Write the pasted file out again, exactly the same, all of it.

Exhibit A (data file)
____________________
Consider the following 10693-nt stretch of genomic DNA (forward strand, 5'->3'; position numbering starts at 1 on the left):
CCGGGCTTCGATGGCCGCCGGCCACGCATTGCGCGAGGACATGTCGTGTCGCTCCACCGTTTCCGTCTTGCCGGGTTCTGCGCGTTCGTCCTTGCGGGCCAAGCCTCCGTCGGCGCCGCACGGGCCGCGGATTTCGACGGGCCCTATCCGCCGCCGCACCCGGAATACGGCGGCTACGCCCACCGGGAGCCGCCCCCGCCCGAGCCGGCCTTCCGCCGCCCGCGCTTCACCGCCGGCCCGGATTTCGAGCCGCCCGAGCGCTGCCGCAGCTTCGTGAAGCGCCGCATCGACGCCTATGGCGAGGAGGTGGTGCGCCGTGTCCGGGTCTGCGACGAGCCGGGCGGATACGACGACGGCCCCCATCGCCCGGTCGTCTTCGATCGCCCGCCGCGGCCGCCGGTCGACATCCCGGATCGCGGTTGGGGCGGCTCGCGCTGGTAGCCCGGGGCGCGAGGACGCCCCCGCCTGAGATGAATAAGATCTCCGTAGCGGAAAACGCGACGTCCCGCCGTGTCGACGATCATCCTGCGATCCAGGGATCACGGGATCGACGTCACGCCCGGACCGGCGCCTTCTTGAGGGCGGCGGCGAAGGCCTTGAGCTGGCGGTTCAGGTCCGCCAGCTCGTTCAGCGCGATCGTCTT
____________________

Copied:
Consider the following 10693-nt stretch of genomic DNA (forward strand, 5'->3'; position numbering starts at 1 on the left):
CCGGGCTTCGATGGCCGCCGGCCACGCATTGCGCGAGGACATGTCGTGTCGCTCCACCGTTTCCGTCTTGCCGGGTTCTGCGCGTTCGTCCTTGCGGGCCAAGCCTCCGTCGGCGCCGCACGGGCCGCGGATTTCGACGGGCCCTATCCGCCGCCGCACCCGGAATACGGCGGCTACGCCCACCGGGAGCCGCCCCCGCCCGAGCCGGCCTTCCGCCGCCCGCGCTTCACCGCCGGCCCGGATTTCGAGCCGCCCGAGCGCTGCCGCAGCTTCGTGAAGCGCCGCATCGACGCCTATGGCGAGGAGGTGGTGCGCCGTGTCCGGGTCTGCGACGAGCCGGGCGGATACGACGACGGCCCCCATCGCCCGGTCGTCTTCGATCGCCCGCCGCGGCCGCCGGTCGACATCCCGGATCGCGGTTGGGGCGGCTCGCGCTGGTAGCCCGGGGCGCGAGGACGCCCCCGCCTGAGATGAATAAGATCTCCGTAGCGGAAAACGCGACGTCCCGCCGTGTCGACGATCATCCTGCGATCCAGGGATCACGGGATCGACGTCACGCCCGGACCGGCGCCTTCTTGAGGGCGGCGGCGAAGGCCTTGAGCTGGCGGTTCAGGTCCGCCAGCTCGTTCAGCGCGATCGTCTT